Over the holidays, we had the pleasure of reconnecting with Ralph Rodschat and Pascal Annoual, longtime friends, who have followed Stairway’s development for nearly 20 years!
It has been almost 20 years since we first met the wonderful people at Stairway and almost that long since most of the family had been back to the Philippines, so were thrilled to finally make it back this Christmas season. It was a wonderful return to a beautiful place and the welcome received from Monica, Lars and the whole team made us feel those years melt away.
Over these two decades, we have been in constant contact with Stairways, so we were aware of all the wonderful work that had been done, but the physical transformation of the site has been astounding also. I wonder how people coming to Stairway now for the first time must see this wonderful bee-hive of activity that is a center for theatrical presentation, advocacy and training for children rights, and environmental awareness. Without knowing the humble beginnings and how hard the whole Stairway team worked to make it possible, you could look at this smoothly functioning center that has Wi-Fi access and conference facilities and think it had always been that way. You wouldn’t know that when we met him back in 1996, Lars would have to make exhausting trips to Manila if he wanted to do something as simple as send an email.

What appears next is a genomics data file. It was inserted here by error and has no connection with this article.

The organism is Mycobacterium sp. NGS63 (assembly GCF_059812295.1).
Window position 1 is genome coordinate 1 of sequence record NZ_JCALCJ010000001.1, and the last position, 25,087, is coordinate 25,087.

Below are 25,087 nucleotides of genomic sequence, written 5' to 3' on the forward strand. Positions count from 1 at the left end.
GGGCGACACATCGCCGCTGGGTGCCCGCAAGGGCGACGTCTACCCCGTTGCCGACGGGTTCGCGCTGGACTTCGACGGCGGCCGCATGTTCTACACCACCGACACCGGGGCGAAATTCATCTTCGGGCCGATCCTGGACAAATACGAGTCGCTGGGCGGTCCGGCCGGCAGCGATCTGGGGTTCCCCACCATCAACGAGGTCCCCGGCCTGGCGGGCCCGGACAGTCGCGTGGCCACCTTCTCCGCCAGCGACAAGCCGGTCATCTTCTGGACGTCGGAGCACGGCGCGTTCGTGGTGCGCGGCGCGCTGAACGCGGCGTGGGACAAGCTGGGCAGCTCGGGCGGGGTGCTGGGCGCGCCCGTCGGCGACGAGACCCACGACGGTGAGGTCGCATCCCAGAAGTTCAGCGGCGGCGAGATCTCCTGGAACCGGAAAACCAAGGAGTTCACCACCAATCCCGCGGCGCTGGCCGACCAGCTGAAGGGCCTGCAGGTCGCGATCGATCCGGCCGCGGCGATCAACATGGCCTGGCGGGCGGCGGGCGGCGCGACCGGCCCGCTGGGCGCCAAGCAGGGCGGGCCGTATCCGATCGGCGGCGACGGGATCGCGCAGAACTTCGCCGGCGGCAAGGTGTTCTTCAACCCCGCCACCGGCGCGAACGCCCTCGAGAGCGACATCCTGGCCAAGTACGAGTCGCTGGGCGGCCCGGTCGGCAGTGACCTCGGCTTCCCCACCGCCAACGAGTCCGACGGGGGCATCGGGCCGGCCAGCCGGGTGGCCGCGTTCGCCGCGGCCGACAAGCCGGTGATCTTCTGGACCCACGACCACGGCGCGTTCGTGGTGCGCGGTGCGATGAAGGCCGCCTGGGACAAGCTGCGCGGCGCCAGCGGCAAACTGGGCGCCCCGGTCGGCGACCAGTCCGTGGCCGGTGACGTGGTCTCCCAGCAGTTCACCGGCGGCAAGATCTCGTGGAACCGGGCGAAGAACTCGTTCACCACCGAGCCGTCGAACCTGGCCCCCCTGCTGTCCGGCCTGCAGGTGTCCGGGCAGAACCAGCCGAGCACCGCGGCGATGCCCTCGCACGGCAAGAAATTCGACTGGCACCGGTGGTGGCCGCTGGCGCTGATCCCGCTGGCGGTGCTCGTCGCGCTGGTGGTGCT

Of our family members, and as an Art Therapist, Pascale was the one who initially sought out Stairway and she clearly saw that creative energy those years ago. It is truly special to see the personal development that the kids at Stairway undergo and the reach that Stairway now has across the Philippines. Through all the physical transformations, that creative spirit has definitely been a constant in the Stairway DNA.
We also always recognized this as a place open to experimentation and JuliAnna and I saw this as an ideal place to propose her test project on the transfer and adaptation of adobe mud brick construction. We’re hoping that this initial study to test the application of techniques we observed in Guatemala can yield some useful information and possibly a different approach for environmentally friendly and durable construction. You can see from the pictures below that Jules and I enjoyed our latest stay as much as our first (we’ll let you guess which is which).